NASA said it has sent a lettuce plant to the International Space Station (ISS) for astronauts to grow it on board to study whether the deployable chamber called the Vegetable Production System (Veggie) is capable of producing salad-type crops to provide ISS crew with a palatable, nutritious, and safe source of fresh food.
The Veggie utilises the cabin temperature control system for its requirement of carbon dioxide, said scientists. “If you can get the environmental conditions correct, there’s no reason why plants won’t grow pretty well in space,” Dr Gioia Massa, Nasa payload scientist for Veggie at the Kennedy Space Centre, Florida, said.
The plant was sent as part of Nasa’s Veg-01 experiment to study the in-orbit growth and development of lettuce seedlings in the spaceflight environment.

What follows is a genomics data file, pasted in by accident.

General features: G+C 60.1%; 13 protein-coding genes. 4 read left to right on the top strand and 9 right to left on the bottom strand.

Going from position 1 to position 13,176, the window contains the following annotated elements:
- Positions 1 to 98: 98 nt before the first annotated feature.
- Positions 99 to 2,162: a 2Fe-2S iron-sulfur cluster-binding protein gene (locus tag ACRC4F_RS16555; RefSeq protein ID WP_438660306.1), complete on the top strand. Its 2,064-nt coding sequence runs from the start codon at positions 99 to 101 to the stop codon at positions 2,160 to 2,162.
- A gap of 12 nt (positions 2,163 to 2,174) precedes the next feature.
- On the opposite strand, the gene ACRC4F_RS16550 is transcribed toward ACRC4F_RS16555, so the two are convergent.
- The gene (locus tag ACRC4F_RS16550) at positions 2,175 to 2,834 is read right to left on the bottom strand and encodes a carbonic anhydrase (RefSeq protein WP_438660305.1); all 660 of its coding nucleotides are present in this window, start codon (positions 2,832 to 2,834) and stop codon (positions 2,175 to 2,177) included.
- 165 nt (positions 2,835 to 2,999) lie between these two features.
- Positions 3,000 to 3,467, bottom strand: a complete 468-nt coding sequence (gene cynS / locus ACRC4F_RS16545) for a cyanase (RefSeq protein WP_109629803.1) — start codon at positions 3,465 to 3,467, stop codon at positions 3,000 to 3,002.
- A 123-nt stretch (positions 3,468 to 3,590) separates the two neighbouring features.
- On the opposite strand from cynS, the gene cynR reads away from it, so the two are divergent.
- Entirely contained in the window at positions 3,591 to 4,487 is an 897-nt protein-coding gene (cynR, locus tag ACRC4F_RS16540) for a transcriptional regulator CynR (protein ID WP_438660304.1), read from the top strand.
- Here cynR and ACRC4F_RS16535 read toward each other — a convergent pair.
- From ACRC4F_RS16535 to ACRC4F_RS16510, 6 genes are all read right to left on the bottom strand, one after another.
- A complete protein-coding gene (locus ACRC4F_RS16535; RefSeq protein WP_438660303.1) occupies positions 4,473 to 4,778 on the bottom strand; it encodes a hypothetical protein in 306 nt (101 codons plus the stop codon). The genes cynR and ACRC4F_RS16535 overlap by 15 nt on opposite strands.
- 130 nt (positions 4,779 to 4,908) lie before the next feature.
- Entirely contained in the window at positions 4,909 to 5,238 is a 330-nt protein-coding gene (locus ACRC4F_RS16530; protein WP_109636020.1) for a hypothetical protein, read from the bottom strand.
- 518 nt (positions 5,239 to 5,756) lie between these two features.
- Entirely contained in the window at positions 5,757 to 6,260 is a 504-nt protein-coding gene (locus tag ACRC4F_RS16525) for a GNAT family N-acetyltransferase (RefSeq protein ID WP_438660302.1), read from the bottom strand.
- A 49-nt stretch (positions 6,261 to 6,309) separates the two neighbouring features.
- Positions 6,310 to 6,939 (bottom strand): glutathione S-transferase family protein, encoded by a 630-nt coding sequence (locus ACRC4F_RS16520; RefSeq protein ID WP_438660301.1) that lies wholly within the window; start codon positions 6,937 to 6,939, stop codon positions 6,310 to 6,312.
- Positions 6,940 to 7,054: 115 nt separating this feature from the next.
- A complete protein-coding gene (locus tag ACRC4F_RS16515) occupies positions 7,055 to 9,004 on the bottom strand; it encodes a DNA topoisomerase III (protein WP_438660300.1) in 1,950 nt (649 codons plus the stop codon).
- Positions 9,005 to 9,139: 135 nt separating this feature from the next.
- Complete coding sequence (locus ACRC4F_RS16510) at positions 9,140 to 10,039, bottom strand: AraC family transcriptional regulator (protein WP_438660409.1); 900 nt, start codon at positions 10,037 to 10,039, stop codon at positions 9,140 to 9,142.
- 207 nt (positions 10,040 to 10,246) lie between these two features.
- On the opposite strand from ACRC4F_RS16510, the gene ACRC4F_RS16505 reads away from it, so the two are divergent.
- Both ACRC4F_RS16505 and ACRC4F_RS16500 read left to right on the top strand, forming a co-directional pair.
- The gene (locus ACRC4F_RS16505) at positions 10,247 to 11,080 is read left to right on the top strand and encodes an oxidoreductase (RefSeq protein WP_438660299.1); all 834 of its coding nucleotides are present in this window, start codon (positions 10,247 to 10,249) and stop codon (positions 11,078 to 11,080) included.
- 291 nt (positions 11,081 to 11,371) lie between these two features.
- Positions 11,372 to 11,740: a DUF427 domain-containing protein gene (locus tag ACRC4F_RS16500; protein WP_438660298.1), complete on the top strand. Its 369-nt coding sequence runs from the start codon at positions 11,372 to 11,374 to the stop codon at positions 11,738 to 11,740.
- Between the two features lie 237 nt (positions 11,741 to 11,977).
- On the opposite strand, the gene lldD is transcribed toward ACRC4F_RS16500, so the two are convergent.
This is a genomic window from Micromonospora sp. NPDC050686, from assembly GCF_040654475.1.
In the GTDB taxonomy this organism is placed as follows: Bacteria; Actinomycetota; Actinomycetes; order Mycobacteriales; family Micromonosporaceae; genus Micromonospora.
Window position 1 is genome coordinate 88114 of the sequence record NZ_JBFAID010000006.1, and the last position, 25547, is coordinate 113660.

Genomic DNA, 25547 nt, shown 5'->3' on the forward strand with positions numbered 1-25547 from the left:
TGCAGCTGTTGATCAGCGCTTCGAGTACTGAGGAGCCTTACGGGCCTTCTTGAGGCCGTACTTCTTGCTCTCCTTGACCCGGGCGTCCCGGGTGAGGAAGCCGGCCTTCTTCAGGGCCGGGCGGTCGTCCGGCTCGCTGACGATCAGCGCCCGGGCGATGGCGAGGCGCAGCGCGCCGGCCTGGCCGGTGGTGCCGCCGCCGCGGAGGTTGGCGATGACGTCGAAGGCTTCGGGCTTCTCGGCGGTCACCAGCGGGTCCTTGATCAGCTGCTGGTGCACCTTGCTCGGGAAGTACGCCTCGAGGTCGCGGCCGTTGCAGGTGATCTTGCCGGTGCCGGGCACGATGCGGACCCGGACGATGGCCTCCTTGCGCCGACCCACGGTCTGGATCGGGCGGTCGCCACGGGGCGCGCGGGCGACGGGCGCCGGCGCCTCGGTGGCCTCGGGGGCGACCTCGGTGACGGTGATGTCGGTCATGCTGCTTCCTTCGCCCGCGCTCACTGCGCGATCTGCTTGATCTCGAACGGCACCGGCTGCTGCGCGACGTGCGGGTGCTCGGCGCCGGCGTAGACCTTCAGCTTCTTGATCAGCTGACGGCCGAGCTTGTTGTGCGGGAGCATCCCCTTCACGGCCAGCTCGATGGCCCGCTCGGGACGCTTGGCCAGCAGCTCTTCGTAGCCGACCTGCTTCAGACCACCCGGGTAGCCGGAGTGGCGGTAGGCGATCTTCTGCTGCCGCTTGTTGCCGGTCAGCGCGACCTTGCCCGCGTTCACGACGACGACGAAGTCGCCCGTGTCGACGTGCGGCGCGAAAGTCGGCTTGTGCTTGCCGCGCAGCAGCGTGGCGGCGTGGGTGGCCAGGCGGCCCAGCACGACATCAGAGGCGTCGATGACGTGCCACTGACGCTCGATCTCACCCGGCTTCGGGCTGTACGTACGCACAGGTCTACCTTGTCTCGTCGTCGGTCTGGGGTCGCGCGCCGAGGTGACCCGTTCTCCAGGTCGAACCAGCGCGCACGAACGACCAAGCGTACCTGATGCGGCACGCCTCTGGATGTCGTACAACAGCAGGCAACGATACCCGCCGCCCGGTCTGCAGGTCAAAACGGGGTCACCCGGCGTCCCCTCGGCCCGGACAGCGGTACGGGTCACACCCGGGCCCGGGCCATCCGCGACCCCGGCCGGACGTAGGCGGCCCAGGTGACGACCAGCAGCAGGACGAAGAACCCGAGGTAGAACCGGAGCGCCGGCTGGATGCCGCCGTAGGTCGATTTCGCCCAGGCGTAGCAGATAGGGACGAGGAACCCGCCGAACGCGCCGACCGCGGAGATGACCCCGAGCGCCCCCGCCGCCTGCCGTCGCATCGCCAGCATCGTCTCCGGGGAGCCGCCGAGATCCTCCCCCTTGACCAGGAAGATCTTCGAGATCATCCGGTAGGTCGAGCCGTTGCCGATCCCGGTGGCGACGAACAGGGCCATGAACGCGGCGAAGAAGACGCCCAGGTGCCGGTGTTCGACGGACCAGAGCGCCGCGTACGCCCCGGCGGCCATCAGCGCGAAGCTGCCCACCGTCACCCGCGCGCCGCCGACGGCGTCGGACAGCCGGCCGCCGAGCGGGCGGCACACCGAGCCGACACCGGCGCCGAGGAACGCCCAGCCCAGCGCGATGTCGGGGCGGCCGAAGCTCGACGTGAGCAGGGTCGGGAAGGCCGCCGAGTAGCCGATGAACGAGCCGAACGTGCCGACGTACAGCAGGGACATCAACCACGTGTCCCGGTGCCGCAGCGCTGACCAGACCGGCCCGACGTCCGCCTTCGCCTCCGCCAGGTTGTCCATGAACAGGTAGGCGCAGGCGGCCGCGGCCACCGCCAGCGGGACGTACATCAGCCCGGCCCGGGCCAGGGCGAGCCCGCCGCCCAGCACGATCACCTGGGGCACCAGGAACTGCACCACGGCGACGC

“Veggie will provide a new resource for U.S. astronauts and researchers as we begin to develop the capabilities of growing fresh produce and other large plants on the space station,” Massa said in a statement.
The experiment will also study the effect of spaceflight environment on the microorganisms that grow on lettuce plants. Nasa also wants to learn more about the food safety of crops grown in microgravity.
“Determining food safety is one of our primary goals for this validation test,” Massa added.
The experiment aboard ISS was mooted after a successful experiment of a crop of lettuce and radishes in the prototype test unit at Kennedy’s Space Life Sciences Laboratory.
“Seedlings were placed in the Veggie root-mat pillows, and their growth was monitored for health, size, amount of water used, and the microorganisms that grew on them,” she said.